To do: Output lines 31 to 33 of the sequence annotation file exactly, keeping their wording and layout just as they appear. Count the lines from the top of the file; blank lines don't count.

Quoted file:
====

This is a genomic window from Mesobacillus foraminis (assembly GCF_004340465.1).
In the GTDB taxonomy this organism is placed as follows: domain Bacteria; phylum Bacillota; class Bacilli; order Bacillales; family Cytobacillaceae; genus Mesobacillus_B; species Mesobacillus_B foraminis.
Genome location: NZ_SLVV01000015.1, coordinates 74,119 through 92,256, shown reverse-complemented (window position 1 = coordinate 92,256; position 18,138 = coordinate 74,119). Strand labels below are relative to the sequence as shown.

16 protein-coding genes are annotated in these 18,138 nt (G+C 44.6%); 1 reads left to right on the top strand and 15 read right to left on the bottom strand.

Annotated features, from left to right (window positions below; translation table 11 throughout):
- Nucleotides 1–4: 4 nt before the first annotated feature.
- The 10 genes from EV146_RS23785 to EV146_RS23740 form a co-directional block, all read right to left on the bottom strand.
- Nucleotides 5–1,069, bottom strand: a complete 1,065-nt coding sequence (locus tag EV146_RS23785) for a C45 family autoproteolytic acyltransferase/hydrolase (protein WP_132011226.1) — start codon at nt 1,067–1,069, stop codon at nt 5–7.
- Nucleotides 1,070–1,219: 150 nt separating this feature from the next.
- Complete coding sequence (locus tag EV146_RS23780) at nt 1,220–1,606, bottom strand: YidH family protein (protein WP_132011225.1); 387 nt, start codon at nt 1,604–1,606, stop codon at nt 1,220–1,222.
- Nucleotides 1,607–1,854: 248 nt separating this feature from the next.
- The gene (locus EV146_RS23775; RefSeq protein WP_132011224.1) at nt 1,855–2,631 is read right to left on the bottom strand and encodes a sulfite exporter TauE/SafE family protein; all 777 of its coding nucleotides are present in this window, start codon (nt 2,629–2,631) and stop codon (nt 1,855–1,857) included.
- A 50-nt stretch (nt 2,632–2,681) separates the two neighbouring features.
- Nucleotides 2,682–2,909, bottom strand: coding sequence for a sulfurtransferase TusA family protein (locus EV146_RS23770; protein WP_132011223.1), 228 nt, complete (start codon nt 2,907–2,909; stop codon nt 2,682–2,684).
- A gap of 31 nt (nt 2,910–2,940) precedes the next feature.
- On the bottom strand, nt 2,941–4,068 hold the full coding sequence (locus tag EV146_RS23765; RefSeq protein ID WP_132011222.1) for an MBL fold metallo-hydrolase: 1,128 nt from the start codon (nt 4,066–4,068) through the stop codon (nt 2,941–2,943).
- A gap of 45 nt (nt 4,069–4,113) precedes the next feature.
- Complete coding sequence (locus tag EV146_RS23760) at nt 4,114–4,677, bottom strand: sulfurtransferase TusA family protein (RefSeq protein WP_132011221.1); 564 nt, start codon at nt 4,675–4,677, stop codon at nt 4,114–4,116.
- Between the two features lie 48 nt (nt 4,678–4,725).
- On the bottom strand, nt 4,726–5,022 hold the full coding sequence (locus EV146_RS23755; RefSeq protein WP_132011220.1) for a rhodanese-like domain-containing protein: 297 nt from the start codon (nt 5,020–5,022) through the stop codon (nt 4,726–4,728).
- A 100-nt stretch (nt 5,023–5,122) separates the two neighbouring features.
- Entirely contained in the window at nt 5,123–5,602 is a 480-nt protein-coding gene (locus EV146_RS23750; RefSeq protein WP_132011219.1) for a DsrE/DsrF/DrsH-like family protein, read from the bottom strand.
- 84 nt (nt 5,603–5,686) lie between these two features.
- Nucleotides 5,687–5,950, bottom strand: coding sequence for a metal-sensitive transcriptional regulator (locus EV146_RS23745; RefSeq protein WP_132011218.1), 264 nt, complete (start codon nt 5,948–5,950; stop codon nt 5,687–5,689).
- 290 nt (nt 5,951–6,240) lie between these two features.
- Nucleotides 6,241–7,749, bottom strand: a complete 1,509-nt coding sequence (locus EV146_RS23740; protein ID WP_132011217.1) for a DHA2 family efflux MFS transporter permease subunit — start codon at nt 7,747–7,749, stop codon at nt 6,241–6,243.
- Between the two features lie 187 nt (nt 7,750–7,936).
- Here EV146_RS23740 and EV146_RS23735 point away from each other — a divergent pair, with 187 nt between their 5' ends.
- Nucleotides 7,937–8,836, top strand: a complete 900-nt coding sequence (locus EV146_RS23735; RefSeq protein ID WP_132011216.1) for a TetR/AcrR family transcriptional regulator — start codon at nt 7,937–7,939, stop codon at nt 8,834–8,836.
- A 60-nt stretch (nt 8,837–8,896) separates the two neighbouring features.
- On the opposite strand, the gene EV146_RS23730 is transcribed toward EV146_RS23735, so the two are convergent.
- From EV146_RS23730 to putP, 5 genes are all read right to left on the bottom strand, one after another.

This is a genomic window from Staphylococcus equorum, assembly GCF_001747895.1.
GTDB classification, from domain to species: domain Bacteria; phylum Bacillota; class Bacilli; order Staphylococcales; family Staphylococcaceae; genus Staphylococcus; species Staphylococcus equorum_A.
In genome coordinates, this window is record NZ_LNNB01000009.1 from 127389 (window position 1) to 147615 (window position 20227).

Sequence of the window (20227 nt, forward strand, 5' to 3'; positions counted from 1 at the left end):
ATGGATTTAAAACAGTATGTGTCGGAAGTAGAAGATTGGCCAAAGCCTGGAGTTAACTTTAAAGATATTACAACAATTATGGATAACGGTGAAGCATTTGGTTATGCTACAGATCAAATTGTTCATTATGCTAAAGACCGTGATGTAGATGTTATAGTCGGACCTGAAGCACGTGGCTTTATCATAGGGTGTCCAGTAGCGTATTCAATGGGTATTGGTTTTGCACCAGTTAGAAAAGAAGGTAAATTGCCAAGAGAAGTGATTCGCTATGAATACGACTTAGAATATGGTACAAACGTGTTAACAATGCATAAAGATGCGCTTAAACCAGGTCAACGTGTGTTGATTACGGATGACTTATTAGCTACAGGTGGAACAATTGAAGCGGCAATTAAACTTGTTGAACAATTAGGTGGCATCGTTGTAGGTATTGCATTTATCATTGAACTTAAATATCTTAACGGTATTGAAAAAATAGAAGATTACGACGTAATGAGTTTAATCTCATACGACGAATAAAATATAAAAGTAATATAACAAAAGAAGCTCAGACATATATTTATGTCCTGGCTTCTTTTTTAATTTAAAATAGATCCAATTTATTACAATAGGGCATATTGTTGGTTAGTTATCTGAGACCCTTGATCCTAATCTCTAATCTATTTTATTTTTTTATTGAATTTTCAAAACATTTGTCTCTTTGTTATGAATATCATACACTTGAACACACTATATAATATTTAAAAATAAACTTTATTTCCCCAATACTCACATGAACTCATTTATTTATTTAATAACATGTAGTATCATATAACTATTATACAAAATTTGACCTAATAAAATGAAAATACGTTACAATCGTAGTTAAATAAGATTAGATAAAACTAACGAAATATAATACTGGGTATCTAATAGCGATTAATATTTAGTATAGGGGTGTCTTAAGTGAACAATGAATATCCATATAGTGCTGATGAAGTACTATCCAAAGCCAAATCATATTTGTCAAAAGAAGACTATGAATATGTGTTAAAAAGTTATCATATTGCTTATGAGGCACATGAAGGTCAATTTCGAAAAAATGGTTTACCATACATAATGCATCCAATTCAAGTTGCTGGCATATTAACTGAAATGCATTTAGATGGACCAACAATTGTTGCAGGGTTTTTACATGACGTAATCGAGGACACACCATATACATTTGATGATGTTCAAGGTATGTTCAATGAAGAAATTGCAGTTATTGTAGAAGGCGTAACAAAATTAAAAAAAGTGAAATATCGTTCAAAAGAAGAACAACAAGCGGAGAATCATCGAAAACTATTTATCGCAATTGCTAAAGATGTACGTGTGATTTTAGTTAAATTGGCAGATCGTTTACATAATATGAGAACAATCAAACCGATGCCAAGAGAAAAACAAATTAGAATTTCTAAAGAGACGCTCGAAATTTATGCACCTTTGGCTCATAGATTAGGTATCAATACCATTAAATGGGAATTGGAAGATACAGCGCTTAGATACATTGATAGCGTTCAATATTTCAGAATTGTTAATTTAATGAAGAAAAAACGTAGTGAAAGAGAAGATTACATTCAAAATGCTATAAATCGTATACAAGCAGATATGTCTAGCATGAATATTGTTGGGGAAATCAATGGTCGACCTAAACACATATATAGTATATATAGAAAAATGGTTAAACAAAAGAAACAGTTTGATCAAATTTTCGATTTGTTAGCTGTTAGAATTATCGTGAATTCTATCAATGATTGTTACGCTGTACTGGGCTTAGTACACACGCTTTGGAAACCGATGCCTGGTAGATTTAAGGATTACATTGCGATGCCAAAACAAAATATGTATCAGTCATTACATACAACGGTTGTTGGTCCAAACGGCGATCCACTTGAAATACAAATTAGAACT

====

- On the opposite strand, the gene EV146_RS23730 is transcribed toward EV146_RS23735, so the two are convergent.
- From EV146_RS23730 to putP, 5 genes are all read right to left on the bottom strand, one after another.

This is a genomic window from Staphylococcus equorum, assembly GCF_001747895.1.